Without live-view-with-magnification, your best best is to take a shot, check it, take one again, check it, or live with the limitations of your system that even though you might need the light (for low-light photography) the focus may not be as accurate.
I propose some tricks that can be used with lenses that have mechanical coupling with the focus ring (Anything in this answer does not apply to focus by wire lenses like Zuiko Digital lenses that require power from camera body to focus):
Rock the Focus
- Step 1: I Just try to focus quickly as best as possible, then, re locate fingers on the focusing ring trying to adopt a “neutral feeling”
- Step 2: Intentionally move the ring out of focus until I clearly see that I am out of focus, noting how much I’ve moved my fingers but without loosing my point of contact with the ring (this is very important, do not release the focus ring).
- Step 3: repeat step 2 but in the other direction, always without releasing the ring at any moment. Note how much you move your fingers. Also try to achieve the same amount of “out of focus” that you observed in step 2.
- Step 4: The true focused point will be aproximately the “average” of the two out of focus points you calculated in steps 2 and 3. Move the focus ring back and forth a shorter distance every time, trying to math the “defocus amount” at each extreme until you find the average (think of a marble ball in a concave surface, rolling free until finding rest right in the middle or lower point).
All this should be done without releasing the focusing ring at any moment, the keystone of the “method” is that you have to be aware of the amount of displacement of the focusing ring at all times, and learn to feel it with your fingers. (This assumes you are holding the camera by resting its weight on the palm of the hand, so you are not moving the hand relative to the camera, only the fingers). You don’t need to iterate too many times, four to six movements should be enough.
Another alternative is to use focusing scales. This is a feature that almost all old (manual) lenses had. It was markings on the lens barrel that allowed to know what distance the lens was focusing. You can create a focusing scale for your lens in an easy DIY way:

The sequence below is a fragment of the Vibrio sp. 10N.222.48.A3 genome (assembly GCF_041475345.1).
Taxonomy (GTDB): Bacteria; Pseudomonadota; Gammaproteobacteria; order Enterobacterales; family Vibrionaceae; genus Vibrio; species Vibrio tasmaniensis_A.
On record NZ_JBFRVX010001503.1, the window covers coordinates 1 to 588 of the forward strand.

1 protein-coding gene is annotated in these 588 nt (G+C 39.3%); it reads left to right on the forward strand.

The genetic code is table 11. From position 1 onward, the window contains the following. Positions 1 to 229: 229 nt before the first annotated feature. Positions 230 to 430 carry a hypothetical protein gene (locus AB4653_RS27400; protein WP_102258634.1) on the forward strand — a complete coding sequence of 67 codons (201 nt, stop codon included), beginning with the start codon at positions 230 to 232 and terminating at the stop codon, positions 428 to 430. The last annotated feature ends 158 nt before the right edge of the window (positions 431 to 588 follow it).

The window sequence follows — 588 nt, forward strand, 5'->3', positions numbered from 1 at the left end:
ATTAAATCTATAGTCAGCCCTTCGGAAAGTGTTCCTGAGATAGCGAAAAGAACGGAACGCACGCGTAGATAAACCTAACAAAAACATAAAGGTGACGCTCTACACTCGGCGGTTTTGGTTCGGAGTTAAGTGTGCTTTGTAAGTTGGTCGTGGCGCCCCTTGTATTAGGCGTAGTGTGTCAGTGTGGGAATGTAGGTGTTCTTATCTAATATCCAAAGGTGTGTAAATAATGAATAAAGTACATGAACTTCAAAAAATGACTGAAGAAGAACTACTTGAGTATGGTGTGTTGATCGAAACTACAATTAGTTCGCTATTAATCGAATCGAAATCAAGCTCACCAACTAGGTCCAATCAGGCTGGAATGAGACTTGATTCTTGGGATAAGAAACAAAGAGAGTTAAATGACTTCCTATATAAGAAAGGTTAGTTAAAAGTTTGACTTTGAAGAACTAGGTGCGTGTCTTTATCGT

First note if the focus ring moves against a fixed part of the lens barrel. Place a small sticker and draw a line on it it along the lens axis. Now measure how much the mark “travels” around the barrel. Now adhere to the barrel a stiker that covers the full travel of the mark (Im thinking of those long and narrow labeling stickers to apply in CD case spines, but any nice, suitable autoadhesive paper cut to fit will do). Now affix the camera to a tripod, aim it horizontally (not tilted up nor down) and select an object you can place in front of camera at various distances. A chair, another tripod, a tall lamp, etc. Now place the object at various measured distances: 1, 2, 3, 5, 10 meters or 3, 6, 9, 15, 18 feet. For every distance Use autofocus so the lens focuses on its central focusing point, and mark the barrel sticker at the point that it coincides with the marking on focusing ring, label the focusing distance. Now you have a lens with focusing scale.
Next time you have to focus on a difficult situation, like a low contrast scene/object, low light, though glass, etc. given that you can measure or estimate the distance, you can pre select it using your lens’ scale. If you practice, you’ll get good a guessing distances.
This method (of creating your own focusing scale) works best on fixed focal length lenses, but some zoom lenses are suitable for the operation, however, some zoom lenses focus at a different ring position at different focal length at the same distance, making the scaling a lot more complicated (but not impossible).
Focus Bracketing(sort of)
This works best with static scenes and with camera on a tripod.
- Step 1: Compose and quickly focus as best as possible, then move the focus ring in one direction until slightly out of focus.
- Step 2: Take a shot, and move the ring a little in the oposite direction you did in step 1.
- Step 3: Repeat until you notice you have it out of focus again.